Diagnosis of Lyme disease can be a complex process, particularly because patients often do not remember being bitten by a tick. This makes identification and early treatment somewhat challenging. However, in areas where Lyme disease is common, clinicians may initiate treatment based on the appearance of the characteristic rash, even before confirming the diagnosis with blood tests. This proactive approach is important because timely treatment is essential for preventing progression to more severe stages of the disease, which may include cardiac issues like myocarditis and pericarditis or late-stage symptoms like arthritis, particularly affecting large joints like the knees (2,3).
What Causes Lyme Disease?
In the United States, Lyme disease is primarily caused by a specific type of bacteria called Borrelia burgdorferi. This bacteria is transmitted to humans through the bite of a tick from the Ixodes genus, most commonly Ixodes scapularis. In Eurasia, there are additional bacterial strains responsible for Lyme disease, including Borrelia afzelii and Borrelia garinii (2,3).
Each of these bacterial strains has a particular affinity for different tissues in the body. For example, B. burgdorferi tends to target the joints, while B. afzelii has a preference for the skin and is commonly found at the site of infection. B. garinii, which is mainly found in Europe, is known for its proclivity to cause white matter encephalitis, a condition affecting the brain.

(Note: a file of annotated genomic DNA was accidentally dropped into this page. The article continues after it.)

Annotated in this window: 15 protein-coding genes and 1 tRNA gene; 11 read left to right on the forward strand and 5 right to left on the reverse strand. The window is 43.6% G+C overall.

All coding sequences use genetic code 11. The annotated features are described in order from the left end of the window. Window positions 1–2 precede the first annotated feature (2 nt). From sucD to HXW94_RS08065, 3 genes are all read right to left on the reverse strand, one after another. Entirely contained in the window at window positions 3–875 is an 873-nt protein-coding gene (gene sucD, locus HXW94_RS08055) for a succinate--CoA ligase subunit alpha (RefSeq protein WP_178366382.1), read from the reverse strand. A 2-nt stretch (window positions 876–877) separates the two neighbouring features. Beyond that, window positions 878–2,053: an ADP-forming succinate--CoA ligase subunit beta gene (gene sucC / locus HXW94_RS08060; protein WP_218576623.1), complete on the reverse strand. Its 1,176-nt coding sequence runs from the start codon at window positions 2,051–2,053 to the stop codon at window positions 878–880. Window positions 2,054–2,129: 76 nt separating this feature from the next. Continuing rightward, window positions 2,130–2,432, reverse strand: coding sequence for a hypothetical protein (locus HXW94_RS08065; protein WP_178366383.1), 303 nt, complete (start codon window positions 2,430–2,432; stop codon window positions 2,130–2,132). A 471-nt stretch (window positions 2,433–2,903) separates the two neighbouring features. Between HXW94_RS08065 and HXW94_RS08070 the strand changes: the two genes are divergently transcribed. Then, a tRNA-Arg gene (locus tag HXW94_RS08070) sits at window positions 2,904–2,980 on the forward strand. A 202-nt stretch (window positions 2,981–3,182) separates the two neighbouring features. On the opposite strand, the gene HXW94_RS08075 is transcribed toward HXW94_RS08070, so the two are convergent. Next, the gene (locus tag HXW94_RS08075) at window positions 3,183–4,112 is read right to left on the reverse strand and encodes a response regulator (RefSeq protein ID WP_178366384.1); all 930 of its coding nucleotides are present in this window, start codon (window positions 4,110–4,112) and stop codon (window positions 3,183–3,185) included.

The transmission process begins when an infected Ixodes tick bites a human or animal. During the feeding process, the bacteria residing in the tick's salivary glands are transferred into the host's bloodstream, initiating the infection (2,3).
Environmental factors also play a significant role in the risk of acquiring Lyme disease. Residing in or visiting wooded areas or places with tall grasses and abundant vegetation increases the likelihood of tick exposure. Activities that bring people into these environments, such as hiking, camping, and gardening, similarly elevate the risk of coming into contact with infected ticks.